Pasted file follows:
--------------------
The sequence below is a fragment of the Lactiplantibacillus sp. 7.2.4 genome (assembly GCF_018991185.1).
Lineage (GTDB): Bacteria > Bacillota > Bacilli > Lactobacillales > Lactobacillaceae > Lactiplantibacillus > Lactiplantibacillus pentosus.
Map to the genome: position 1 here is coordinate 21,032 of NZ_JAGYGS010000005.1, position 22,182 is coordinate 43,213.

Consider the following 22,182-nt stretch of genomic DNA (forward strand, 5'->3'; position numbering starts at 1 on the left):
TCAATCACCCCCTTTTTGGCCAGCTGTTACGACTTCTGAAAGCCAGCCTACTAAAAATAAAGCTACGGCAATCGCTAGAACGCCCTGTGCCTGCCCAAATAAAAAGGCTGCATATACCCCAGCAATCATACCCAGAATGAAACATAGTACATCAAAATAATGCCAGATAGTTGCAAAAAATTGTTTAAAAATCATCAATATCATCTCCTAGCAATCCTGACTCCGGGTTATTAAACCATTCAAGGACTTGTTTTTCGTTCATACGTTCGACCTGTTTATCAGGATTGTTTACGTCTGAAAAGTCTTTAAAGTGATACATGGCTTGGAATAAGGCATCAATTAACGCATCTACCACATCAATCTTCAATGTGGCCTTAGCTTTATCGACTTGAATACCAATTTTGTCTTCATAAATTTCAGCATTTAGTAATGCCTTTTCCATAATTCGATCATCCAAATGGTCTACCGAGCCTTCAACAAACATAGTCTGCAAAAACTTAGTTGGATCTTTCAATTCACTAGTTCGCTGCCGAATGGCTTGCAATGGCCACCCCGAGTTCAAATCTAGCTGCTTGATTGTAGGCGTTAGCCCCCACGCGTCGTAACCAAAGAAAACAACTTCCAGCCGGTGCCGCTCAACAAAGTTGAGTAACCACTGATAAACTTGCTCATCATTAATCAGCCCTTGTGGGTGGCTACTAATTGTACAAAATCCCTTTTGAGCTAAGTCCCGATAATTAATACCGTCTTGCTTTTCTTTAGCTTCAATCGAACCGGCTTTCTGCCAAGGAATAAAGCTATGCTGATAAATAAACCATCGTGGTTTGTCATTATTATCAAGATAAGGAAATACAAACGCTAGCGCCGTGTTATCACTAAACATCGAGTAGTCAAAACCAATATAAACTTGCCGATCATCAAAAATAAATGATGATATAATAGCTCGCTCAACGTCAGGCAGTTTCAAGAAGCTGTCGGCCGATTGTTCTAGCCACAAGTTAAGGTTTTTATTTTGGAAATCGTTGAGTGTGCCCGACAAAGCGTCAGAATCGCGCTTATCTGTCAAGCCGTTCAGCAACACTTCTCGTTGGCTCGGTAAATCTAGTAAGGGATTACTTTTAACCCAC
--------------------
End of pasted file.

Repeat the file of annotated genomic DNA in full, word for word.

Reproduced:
The sequence below is a fragment of the Lactiplantibacillus sp. 7.2.4 genome (assembly GCF_018991185.1).
Lineage (GTDB): Bacteria > Bacillota > Bacilli > Lactobacillales > Lactobacillaceae > Lactiplantibacillus > Lactiplantibacillus pentosus.
Map to the genome: position 1 here is coordinate 21,032 of NZ_JAGYGS010000005.1, position 22,182 is coordinate 43,213.

Consider the following 22,182-nt stretch of genomic DNA (forward strand, 5'->3'; position numbering starts at 1 on the left):
TCAATCACCCCCTTTTTGGCCAGCTGTTACGACTTCTGAAAGCCAGCCTACTAAAAATAAAGCTACGGCAATCGCTAGAACGCCCTGTGCCTGCCCAAATAAAAAGGCTGCATATACCCCAGCAATCATACCCAGAATGAAACATAGTACATCAAAATAATGCCAGATAGTTGCAAAAAATTGTTTAAAAATCATCAATATCATCTCCTAGCAATCCTGACTCCGGGTTATTAAACCATTCAAGGACTTGTTTTTCGTTCATACGTTCGACCTGTTTATCAGGATTGTTTACGTCTGAAAAGTCTTTAAAGTGATACATGGCTTGGAATAAGGCATCAATTAACGCATCTACCACATCAATCTTCAATGTGGCCTTAGCTTTATCGACTTGAATACCAATTTTGTCTTCATAAATTTCAGCATTTAGTAATGCCTTTTCCATAATTCGATCATCCAAATGGTCTACCGAGCCTTCAACAAACATAGTCTGCAAAAACTTAGTTGGATCTTTCAATTCACTAGTTCGCTGCCGAATGGCTTGCAATGGCCACCCCGAGTTCAAATCTAGCTGCTTGATTGTAGGCGTTAGCCCCCACGCGTCGTAACCAAAGAAAACAACTTCCAGCCGGTGCCGCTCAACAAAGTTGAGTAACCACTGATAAACTTGCTCATCATTAATCAGCCCTTGTGGGTGGCTACTAATTGTACAAAATCCCTTTTGAGCTAAGTCCCGATAATTAATACCGTCTTGCTTTTCTTTAGCTTCAATCGAACCGGCTTTCTGCCAAGGAATAAAGCTATGCTGATAAATAAACCATCGTGGTTTGTCATTATTATCAAGATAAGGAAATACAAACGCTAGCGCCGTGTTATCACTAAACATCGAGTAGTCAAAACCAATATAAACTTGCCGATCATCAAAAATAAATGATGATATAATAGCTCGCTCAACGTCAGGCAGTTTCAAGAAGCTGTCGGCCGATTGTTCTAGCCACAAGTTAAGGTTTTTATTTTGGAAATCGTTGAGTGTGCCCGACAAAGCGTCAGAATCGCGCTTATCTGTCAAGCCGTTCAGCAACACTTCTCGTTGGCTCGGTAAATCTAGTAAGGGATTACTTTTAACCCAC